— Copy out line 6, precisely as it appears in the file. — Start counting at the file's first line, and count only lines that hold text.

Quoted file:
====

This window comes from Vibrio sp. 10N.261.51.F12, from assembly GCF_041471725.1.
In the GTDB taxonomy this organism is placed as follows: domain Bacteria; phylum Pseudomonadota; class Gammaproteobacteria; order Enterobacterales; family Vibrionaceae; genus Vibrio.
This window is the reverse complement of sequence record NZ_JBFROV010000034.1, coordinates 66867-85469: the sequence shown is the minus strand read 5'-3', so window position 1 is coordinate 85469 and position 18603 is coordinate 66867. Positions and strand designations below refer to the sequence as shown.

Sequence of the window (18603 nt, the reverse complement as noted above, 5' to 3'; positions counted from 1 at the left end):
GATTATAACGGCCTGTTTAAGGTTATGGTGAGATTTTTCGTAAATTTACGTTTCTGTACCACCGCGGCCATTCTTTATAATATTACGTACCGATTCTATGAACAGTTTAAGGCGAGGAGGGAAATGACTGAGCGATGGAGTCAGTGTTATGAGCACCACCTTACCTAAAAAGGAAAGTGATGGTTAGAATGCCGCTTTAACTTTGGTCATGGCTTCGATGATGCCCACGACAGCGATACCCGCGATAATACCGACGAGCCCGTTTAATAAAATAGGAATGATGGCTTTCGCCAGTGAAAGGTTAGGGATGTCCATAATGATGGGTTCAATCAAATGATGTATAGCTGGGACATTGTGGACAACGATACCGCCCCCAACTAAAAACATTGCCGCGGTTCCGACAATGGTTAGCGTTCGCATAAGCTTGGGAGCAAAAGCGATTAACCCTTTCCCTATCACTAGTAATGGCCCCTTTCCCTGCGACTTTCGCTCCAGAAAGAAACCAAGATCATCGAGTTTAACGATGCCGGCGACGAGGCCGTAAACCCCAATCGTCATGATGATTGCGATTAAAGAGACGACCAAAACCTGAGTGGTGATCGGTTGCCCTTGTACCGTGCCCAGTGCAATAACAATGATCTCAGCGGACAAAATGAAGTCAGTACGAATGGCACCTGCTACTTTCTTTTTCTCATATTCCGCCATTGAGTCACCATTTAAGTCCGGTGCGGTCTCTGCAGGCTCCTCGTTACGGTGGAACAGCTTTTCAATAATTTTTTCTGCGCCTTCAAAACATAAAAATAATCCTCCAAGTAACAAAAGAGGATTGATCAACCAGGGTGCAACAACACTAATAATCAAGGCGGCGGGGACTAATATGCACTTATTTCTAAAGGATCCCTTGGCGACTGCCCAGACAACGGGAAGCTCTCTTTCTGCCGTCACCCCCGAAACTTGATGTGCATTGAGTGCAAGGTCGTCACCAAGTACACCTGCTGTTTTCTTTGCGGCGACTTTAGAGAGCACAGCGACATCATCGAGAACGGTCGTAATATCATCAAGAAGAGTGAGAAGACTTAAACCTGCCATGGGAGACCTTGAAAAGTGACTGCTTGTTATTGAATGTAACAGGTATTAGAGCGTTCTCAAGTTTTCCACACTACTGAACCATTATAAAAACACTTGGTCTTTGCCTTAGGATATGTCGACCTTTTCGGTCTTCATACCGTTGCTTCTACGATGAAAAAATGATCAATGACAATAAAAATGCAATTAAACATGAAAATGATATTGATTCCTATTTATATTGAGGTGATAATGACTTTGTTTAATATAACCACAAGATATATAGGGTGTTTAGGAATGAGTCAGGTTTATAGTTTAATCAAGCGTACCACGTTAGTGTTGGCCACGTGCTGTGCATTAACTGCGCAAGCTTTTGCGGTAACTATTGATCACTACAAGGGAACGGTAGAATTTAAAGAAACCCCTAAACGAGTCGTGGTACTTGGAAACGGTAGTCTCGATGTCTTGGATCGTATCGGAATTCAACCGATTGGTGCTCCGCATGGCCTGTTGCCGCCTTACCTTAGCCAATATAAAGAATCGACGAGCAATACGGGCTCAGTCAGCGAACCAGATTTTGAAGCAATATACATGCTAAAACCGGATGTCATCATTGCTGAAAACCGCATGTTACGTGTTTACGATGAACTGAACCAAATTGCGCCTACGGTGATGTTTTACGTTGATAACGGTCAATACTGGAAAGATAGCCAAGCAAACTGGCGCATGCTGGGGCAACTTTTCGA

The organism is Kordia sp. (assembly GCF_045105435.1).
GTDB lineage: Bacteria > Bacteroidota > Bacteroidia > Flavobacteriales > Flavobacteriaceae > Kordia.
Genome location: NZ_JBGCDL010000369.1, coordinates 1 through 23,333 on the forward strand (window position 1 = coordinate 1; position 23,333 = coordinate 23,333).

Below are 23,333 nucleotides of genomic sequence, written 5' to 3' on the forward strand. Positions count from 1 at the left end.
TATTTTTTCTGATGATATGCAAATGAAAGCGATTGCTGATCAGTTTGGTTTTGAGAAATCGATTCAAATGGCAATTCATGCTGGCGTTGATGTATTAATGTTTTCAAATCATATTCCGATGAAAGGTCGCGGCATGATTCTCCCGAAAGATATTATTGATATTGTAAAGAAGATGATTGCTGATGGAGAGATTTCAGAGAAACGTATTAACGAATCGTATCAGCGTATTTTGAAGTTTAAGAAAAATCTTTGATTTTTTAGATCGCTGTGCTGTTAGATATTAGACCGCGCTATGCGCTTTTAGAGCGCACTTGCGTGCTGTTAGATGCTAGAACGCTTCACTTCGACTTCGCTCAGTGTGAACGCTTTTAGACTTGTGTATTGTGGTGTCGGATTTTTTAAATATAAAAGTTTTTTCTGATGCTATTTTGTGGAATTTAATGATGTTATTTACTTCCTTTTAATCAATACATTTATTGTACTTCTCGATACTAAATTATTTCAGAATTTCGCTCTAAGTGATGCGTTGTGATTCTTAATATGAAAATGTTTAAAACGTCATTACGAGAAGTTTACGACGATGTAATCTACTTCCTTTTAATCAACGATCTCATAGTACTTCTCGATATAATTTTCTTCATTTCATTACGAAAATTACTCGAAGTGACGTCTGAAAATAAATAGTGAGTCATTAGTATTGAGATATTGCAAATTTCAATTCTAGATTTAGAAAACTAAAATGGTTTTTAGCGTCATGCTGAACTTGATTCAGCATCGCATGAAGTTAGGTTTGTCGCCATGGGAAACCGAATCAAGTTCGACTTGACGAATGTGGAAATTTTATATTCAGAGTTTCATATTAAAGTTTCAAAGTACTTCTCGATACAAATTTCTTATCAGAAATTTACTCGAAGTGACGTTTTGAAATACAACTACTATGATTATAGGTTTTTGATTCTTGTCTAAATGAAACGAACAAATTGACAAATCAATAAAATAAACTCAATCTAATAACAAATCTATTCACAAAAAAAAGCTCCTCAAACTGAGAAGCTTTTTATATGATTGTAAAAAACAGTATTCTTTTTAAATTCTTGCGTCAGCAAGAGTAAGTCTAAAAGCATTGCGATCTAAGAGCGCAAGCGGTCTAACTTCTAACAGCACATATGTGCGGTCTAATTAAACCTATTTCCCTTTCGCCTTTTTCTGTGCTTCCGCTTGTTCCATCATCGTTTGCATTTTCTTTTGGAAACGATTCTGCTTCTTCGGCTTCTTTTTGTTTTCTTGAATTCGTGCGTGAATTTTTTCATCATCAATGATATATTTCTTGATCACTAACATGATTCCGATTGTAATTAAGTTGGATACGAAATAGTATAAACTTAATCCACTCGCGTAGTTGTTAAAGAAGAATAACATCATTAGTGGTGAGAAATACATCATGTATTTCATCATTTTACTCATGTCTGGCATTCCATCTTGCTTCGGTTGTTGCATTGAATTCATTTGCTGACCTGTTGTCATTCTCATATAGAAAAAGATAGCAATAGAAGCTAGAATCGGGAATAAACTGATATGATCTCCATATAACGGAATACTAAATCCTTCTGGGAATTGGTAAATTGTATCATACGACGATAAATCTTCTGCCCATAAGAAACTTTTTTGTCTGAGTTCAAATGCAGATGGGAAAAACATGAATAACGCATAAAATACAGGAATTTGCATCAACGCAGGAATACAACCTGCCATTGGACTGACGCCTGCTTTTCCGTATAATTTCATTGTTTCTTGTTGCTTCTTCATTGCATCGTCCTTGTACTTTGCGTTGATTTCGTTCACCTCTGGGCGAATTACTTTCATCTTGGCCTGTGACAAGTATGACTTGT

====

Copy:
The organism is Kordia sp. (assembly GCF_045105435.1).